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Seven Christian Concepts

Re: Seven Christian Concepts

Postby Formosa Fitness » 18 May 2015, 20:07

Il Ðoge wrote:Seventh: Charity is for your neighbors and your brothers, or for people who have honor; it's not something you are supposed to give to everyone unconditionally. If there are no conditions at all attached to charity then your charity is inviting people to break Christ's covenant and that is not what he intended when he told people to be charitable to their neighbors and brothers. As far as honor goes, people who have honor will respect your charity and might be able to become your brothers, so charity towards them is optional.


Yes, the concept of the deserving vs. undeserving poor. You know the ridicule you'll get for even bringing up the subject but it's a good distinction to make and depends on wisdom. Pretty much in line with Matthew 25:14-30. "Even that which you have will be taken away." https://www.biblegateway.com/passage/?s ... 2025:14-30

Sounds like an interesting book. I hope you write it.
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Re: Seven Christian Concepts

Postby marasan » 19 May 2015, 08:49

Formosa Fitness wrote:
Il Ðoge wrote:Seventh: Charity is for your neighbors and your brothers, or for people who have honor; it's not something you are supposed to give to everyone unconditionally. If there are no conditions at all attached to charity then your charity is inviting people to break Christ's covenant and that is not what he intended when he told people to be charitable to their neighbors and brothers. As far as honor goes, people who have honor will respect your charity and might be able to become your brothers, so charity towards them is optional.


Yes, the concept of the deserving vs. undeserving poor. You know the ridicule you'll get for even bringing up the subject but it's a good distinction to make and depends on wisdom. Pretty much in line with Matthew 25:14-30. "Even that which you have will be taken away." https://www.biblegateway.com/passage/?s ... 2025:14-30

Sounds like an interesting book. I hope you write it.


I think I may agree with both of you- at least I seem to practice what both of you are saying when it comes to my charity work. But I don't believe it's Biblical. I think The Parable of the Good Samaritan is very instructive when it comes to this issue of charity.

Luke 10:25-37New International Version (NIV)
The Parable of the Good Samaritan

25 On one occasion an expert in the law stood up to test Jesus. “Teacher,” he asked, “what must I do to inherit eternal life?”

26 “What is written in the Law?” he replied. “How do you read it?”

27 He answered, “‘Love the Lord your God with all your heart and with all your soul and with all your strength and with all your mind’[a]; and, ‘Love your neighbor as yourself.’[b]”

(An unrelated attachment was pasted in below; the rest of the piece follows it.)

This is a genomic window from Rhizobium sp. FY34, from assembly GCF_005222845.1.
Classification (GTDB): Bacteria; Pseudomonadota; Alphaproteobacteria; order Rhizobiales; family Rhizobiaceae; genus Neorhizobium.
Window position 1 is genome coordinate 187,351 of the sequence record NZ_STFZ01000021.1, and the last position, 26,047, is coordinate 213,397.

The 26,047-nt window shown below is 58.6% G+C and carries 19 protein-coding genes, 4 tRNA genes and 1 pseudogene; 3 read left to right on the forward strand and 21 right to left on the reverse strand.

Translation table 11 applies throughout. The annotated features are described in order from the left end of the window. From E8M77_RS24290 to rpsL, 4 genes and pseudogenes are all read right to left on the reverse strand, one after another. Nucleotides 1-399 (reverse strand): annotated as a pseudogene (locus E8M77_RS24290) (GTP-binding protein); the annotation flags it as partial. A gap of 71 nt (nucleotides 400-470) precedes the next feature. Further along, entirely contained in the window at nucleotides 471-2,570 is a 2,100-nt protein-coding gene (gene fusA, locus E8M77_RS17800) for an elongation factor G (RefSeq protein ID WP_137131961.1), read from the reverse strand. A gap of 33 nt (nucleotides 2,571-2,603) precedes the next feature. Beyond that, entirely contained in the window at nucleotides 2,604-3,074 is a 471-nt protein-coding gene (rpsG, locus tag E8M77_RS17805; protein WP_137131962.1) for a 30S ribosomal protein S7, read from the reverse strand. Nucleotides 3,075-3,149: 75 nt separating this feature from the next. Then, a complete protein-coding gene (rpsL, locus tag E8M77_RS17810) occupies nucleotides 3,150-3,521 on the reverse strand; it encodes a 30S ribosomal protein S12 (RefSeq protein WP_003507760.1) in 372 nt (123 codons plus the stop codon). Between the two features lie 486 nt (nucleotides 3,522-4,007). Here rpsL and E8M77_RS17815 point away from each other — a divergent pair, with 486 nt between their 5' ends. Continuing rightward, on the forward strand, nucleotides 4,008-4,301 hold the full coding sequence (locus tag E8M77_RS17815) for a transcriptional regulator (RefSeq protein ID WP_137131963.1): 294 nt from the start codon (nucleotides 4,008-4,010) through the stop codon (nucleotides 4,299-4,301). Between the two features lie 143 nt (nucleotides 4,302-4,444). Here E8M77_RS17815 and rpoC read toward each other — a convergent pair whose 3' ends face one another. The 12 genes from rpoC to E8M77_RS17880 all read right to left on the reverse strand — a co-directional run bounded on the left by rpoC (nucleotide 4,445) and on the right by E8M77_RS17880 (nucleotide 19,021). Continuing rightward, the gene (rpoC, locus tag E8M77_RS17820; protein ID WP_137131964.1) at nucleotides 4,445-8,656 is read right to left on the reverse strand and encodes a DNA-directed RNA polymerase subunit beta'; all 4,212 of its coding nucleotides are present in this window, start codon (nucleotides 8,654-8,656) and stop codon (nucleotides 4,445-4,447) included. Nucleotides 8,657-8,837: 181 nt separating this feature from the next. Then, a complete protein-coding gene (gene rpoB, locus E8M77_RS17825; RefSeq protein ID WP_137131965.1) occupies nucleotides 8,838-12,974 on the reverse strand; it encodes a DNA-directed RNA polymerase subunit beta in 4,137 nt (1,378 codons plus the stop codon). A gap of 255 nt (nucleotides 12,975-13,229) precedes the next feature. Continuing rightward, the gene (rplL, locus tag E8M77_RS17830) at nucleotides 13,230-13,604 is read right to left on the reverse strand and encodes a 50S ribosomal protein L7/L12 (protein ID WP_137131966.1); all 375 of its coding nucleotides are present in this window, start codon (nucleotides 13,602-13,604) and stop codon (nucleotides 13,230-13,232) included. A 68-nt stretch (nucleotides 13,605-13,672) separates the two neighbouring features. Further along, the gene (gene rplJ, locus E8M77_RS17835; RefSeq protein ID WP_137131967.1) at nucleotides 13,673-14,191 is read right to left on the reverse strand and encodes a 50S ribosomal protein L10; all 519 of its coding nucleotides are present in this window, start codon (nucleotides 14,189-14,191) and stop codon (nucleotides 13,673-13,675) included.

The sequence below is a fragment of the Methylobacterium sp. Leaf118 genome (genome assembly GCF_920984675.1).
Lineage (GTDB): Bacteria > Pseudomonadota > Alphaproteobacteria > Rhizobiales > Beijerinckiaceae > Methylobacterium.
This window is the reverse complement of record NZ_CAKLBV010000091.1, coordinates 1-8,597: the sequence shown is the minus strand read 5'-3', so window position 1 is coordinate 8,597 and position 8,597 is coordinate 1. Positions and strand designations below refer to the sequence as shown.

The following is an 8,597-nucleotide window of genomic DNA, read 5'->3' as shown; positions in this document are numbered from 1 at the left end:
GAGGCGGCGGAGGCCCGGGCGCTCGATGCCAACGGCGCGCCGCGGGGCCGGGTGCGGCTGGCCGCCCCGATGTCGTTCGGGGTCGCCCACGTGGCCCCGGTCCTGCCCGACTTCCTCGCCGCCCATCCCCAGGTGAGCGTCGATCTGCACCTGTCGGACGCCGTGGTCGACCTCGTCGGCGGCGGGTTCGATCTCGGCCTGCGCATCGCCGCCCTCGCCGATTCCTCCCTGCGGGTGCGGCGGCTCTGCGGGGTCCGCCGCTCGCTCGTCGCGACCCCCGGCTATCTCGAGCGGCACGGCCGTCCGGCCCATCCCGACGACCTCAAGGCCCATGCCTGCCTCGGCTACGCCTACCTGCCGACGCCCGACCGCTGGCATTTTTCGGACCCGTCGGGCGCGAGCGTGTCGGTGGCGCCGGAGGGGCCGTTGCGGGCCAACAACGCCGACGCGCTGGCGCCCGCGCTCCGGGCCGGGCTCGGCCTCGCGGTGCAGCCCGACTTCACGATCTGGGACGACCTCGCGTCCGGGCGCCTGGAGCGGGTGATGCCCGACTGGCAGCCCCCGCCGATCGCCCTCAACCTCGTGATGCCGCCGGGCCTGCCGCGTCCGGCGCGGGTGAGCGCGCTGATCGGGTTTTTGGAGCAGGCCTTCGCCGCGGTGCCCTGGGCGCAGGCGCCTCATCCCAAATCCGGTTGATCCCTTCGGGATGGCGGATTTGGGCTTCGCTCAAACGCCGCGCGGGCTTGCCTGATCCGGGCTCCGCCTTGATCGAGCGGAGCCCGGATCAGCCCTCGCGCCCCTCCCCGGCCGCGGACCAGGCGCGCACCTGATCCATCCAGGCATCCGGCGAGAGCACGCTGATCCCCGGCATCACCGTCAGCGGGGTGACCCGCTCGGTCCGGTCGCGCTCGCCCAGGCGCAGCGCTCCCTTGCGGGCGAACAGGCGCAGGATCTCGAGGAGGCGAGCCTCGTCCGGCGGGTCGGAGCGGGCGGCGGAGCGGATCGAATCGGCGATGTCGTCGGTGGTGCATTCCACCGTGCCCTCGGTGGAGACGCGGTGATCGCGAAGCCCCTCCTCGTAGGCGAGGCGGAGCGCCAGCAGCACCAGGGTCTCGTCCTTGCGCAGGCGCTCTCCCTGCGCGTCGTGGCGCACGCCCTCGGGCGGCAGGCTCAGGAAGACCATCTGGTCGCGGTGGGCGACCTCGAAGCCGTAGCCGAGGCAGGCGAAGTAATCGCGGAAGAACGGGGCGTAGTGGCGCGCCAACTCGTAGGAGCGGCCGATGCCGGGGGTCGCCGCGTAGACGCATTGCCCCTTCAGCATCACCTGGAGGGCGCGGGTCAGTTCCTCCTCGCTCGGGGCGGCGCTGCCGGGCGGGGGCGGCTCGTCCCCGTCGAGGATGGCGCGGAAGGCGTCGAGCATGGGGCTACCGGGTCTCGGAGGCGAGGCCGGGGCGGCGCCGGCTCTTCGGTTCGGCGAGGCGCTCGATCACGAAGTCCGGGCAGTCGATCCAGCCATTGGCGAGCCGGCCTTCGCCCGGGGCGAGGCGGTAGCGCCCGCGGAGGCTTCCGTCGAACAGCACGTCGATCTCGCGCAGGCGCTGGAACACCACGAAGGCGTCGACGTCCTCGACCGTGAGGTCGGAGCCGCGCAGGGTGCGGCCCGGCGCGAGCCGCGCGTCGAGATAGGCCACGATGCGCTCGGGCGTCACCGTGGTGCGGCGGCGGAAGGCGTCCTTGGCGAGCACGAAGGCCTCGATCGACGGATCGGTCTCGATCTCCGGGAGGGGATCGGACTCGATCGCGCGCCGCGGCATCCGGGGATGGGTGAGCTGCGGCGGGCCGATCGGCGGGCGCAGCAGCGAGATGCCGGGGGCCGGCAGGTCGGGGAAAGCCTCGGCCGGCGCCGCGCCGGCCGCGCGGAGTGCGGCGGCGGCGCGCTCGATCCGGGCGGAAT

28 “You have answered correctly,” Jesus replied. “Do this and you will live.”

29 But he wanted to justify himself, so he asked Jesus, “And who is my neighbor?”

30 In reply Jesus said: “A man was going down from Jerusalem to Jericho, when he was attacked by robbers. They stripped him of his clothes, beat him and went away, leaving him half dead. 31 A priest happened to be going down the same road, and when he saw the man, he passed by on the other side. 32 So too, a Levite, when he came to the place and saw him, passed by on the other side. 33 But a Samaritan, as he traveled, came where the man was; and when he saw him, he took pity on him. 34 He went to him and bandaged his wounds, pouring on oil and wine. Then he put the man on his own donkey, brought him to an inn and took care of him. 35 The next day he took out two denarii[c] and gave them to the innkeeper. ‘Look after him,’ he said, ‘and when I return, I will reimburse you for any extra expense you may have.’

36 “Which of these three do you think was a neighbor to the man who fell into the hands of robbers?”

37 The expert in the law replied, “The one who had mercy on him.”

Jesus told him, “Go and do likewise.”


From this short story, there's every indication that the Samaritan didn't know the man he helped (Samaritan and Jews and all that). There's no indication that the man who got mugged deserved any kind of help, and certainly no indication that the Samaritan even received a "thank you" for all that work (and danger- imagine an Indian carrying a sickly cowboy on his horse in earlier days).

Haddon Robinson, in his typical working class New Yorker style, put it like this (roughly):

"Who is your neighbor? Your neighbor is any one whose need you see, whose need God puts you in a position to meet. It's as simple and profound as that."